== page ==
Deimling associates food end performance because both are ephemeral, but also because he sees both as “social events”. And in fact growing, selling, preparing and eating food are all micro events that engage people in encounters and negotiations. These contexts reveal diverse human conditions and form the basis of his performances. In Sprachlos (Speechless), his body is covered with freshly cooked alphabet noodles that gradually fall off as they dry. The purpose is to denounce social situations that abound with talk but lead to no concrete action. For Blanc (White), he creates a series of tableaux vivants in which objects and people covered with a thick layer of f1our are posed in positions suggestive of accidents or human drama. In another performance, he spells out the word SUCCESS on the floor with crackers. Then, masking his face with a loaf of bread fitted with paper eyes and a cut-out smile, he dances over the crackers crushing them until the “success” is reduced to powder. Lastly, in Geradeaus (Straight ahead). Deimling goes to a bakery, buys two loaves of bread, puts them on his feet like shoes, walks around the city until the bread crumbles, then stops at another bakery end repeats the process, several times. In many of these brief actions, humour end absurdity is used as a vector to draw attention to aberrant situations. The food (chiefly bread or bread-based) is a pretext that supports the artist’s statement, rather than the main focus of his reflexions. Deimling’s actions evince the evocative power of food, so much so that one forgets its nutritional properties and sees only the proposed metaphors.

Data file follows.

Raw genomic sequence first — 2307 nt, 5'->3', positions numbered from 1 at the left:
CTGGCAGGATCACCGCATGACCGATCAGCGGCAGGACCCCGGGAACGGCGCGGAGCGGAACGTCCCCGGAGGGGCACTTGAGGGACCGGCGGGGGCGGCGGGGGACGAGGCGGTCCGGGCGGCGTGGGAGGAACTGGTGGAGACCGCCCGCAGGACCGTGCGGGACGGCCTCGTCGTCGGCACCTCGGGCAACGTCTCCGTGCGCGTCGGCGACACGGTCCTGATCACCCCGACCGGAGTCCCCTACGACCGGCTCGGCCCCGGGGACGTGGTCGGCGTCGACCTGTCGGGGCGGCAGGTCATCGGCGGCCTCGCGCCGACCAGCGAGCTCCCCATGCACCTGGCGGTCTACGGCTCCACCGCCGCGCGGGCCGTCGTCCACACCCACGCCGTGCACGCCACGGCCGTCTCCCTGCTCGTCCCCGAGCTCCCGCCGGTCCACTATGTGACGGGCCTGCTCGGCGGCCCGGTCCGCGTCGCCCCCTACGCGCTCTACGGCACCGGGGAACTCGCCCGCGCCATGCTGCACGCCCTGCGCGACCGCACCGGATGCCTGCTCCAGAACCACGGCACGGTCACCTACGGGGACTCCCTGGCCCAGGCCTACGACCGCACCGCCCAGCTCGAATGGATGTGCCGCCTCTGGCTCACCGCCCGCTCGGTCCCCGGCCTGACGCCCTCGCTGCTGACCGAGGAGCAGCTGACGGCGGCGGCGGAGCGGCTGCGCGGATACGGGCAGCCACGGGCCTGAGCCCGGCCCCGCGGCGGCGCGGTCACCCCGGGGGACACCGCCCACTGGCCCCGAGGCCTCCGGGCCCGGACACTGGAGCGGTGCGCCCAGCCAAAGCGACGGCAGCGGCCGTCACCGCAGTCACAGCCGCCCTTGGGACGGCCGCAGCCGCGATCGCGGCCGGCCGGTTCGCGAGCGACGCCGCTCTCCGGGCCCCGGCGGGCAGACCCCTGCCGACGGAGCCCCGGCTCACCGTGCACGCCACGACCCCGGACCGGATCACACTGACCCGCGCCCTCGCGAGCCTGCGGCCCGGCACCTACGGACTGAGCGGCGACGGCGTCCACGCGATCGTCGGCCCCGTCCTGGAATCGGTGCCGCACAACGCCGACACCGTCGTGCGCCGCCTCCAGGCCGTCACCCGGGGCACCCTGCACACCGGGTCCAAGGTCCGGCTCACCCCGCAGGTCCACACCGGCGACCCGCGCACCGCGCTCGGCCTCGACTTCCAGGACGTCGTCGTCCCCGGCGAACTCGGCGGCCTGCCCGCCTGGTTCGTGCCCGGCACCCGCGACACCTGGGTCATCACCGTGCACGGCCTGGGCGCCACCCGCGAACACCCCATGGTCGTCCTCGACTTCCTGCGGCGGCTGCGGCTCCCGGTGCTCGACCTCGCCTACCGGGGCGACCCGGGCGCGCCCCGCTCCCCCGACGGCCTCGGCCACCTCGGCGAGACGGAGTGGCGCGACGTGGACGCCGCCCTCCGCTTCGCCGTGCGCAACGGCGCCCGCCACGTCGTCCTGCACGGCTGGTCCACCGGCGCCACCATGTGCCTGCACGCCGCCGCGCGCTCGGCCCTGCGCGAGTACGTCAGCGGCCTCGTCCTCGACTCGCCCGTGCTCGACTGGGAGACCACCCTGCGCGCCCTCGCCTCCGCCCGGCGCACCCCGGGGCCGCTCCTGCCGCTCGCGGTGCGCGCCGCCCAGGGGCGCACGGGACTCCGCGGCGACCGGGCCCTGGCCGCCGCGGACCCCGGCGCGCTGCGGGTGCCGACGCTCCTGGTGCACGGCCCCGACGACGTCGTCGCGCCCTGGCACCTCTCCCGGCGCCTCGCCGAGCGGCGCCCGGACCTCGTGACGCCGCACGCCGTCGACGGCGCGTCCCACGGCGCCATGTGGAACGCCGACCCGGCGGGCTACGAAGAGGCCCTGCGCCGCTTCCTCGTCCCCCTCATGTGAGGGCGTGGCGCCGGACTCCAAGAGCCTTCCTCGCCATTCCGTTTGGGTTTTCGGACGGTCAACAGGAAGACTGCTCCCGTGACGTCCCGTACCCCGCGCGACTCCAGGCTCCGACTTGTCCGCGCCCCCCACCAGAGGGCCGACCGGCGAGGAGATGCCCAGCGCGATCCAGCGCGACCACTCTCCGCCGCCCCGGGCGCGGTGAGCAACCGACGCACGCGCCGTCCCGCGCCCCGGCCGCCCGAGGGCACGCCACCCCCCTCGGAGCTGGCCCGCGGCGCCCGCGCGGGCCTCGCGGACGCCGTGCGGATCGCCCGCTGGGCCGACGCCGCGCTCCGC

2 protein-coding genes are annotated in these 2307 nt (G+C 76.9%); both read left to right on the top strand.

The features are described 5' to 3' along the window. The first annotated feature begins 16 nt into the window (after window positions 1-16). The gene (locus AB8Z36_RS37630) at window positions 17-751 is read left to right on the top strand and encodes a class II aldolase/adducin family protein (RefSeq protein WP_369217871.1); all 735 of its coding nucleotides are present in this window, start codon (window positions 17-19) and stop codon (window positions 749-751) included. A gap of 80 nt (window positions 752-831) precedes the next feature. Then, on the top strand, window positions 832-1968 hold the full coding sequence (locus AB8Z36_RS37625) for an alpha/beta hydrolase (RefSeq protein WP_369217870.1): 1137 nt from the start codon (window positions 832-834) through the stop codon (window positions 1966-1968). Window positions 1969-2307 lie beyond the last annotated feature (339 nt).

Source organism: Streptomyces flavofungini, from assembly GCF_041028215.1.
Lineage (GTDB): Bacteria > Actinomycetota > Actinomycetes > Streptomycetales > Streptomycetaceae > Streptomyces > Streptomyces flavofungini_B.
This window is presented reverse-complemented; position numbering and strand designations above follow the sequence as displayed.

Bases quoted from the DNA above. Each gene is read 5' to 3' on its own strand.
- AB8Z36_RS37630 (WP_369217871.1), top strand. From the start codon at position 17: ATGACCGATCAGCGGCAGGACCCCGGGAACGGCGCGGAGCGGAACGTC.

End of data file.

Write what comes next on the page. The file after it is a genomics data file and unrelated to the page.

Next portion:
If the use of food somehow seems to bring art and life together, as many artists intend, it goes without saying that, when taken from its normal context and incorporated into a work of art. Food also acquires a new metaphorical dimension. In performance the body/food association unquestionably magnifies the intrinsic symbolic power of both components. Drawing on his food related experiences, BBB Johannes Deimling proposes diverse “rituals” that invite us to take a fresh look at our lifestyles and consumer habits, and to rethink the body in its connexions with food, in its relationship with others end with the environment. But he also invites us to open our eyes to other perceptions, including an awareness of the poetic dimension of food, which we may have overlooked.

BREAD or ALIVE was part of the exhition “Eating the universe”
Kunsthalle, Düsseldorf, Germany: 28.11.2009 – 28.2.2010
Galerie in Taxispalais, Insbruck, Austria: 24.4.2010 – 4.7.2010
Kunstmuseum, Stuttgart, Germany: 18.9.2010 – 9.1.2012